Alternative: Time to onset from cessation of the drug/herb
≤ 15 d (except for slowly metabolized chemicals: > 15 d)1-
2 Course of ALT after cessation of the drug/herb
Percentage difference between ALT peak and N
Decrease ≥ 50% within 8 d3+
Decrease ≥ 50% within 30 d2-
No information or continued drug/herb use0-
Decrease ≥ 50% after the 30th day0-
Decrease < 50% after the 30th day or recurrent increase-2-
3 Risk factors
Alcohol use (drinks/d: > 2 for women, > 3 for men)1-
Alcohol use (drinks/d: ≤ 2 for women, ≤ 3 for men)0+
Age ≥ 55 yr1-
Age < 55 yr0+
4 Concomitant drug(s) or herbs(s)
None or no information0-
Concomitant drug or herb with incompatible time to onset0+
Concomitant drug or herb with compatible or suggestive time to onset-1-
Concomitant drug or herb known as hepatotoxin and with compatible or suggestive time to onset-2-
Concomitant drug or herb with evidence for its role in this case (positive rechallenge or validated test)-3-
5 Search for non drug/herb causes“+” if negative-
Group I (6 causes)
Anti-HAV-IgM+-
HBsAg, anti-HBc-IgM, HBV-DNA+-
Anti-HCV, HCV-RNA+-
Hepatobiliary sonography/colour doppler sonography of liver vessels/endosonography/CT/MRC+-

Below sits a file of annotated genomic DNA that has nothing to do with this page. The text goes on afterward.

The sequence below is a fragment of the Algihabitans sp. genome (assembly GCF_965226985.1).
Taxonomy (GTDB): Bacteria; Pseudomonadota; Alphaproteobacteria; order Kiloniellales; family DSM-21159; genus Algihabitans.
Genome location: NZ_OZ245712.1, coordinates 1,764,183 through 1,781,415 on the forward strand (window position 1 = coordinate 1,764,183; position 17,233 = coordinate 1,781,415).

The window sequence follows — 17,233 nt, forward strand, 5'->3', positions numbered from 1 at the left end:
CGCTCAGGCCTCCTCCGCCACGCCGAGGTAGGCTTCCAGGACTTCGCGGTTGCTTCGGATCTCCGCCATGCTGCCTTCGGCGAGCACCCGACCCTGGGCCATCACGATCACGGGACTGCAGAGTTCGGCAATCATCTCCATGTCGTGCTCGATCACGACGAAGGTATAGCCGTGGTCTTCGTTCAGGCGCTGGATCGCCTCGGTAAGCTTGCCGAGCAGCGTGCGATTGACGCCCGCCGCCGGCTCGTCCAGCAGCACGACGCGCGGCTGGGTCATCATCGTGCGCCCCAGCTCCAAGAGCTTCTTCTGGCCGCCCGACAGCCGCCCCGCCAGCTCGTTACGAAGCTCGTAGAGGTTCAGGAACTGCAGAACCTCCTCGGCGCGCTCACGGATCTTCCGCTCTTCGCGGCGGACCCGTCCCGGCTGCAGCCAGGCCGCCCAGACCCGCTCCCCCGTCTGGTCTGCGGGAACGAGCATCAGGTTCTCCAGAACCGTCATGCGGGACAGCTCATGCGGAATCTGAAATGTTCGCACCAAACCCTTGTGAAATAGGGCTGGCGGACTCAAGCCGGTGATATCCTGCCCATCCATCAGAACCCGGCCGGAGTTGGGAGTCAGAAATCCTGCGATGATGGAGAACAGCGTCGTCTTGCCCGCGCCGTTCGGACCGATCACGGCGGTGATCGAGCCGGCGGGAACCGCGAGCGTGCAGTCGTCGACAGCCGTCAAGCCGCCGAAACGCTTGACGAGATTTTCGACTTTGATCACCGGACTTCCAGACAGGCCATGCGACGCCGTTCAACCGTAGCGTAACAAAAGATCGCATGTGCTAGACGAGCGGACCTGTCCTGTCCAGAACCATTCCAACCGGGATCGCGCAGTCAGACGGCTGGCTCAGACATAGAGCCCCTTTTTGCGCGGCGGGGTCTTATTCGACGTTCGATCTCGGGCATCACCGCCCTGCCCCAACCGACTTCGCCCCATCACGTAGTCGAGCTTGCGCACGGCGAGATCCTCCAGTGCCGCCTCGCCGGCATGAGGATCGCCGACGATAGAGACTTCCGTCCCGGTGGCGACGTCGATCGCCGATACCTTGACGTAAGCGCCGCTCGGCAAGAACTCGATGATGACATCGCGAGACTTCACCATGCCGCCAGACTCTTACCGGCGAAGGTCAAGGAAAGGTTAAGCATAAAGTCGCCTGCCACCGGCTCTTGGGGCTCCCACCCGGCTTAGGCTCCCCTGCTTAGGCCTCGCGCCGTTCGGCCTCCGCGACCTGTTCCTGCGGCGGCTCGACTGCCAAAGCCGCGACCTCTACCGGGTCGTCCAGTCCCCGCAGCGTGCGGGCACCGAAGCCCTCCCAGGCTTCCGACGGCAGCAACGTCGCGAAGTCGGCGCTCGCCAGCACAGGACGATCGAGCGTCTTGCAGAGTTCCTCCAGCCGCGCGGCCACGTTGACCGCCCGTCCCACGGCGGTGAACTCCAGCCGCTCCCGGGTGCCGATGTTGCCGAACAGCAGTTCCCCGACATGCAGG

Alcoholism (AST/ALT ≥ 2)+-
Acute recent hypotension history (particularly if underlying heart disease)+-
Group II (6 causes)
Complications of underlying disease(s) such as sepsis, autoimmune hepatitis, chronic hepatitis B or C, primary biliary cirrhosis or sclerosing cholangitis, genetic liver diseases+-
Infection suggested by PCR and titer change for CMV (anti-CMV-IgM, anti-CMV-IgG)+-
EBV (anti-EBV-IgM, anti-EBV-IgG)+-
HEV (anti-HEV-IgM, anti-HEV-IgG)+-
HSV (anti-HSV-IgM, anti-HSV-IgG)+-
VZV (anti-VZV-IgM, anti-VZV-IgG)+-
Evaluation of group I and II
All causes-groups I and II - reasonably ruled out2+
The 6 causes of group I ruled out1-
5 or 4 causes of group I ruled out0-
Less than 4 causes of group I ruled out-2-
Non drug or herb cause highly probable-3-
6 Previous information on hepatotoxicity of the drug/herb
Reaction labelled in the product characteristics2-
Reaction published but unlabelled1-
Reaction unknown0+
7 Response to unintentional readministration
Doubling of ALT with the drug/herb alone, provided ALT below 5N before reexposure3-
Doubling of ALT with the drug(s) and herb(s) already given at the time of first reaction1-
Increase of ALT but less than N in the same conditions as for the first administration-2-
Other situations0+
Total Score7
DISCUSSION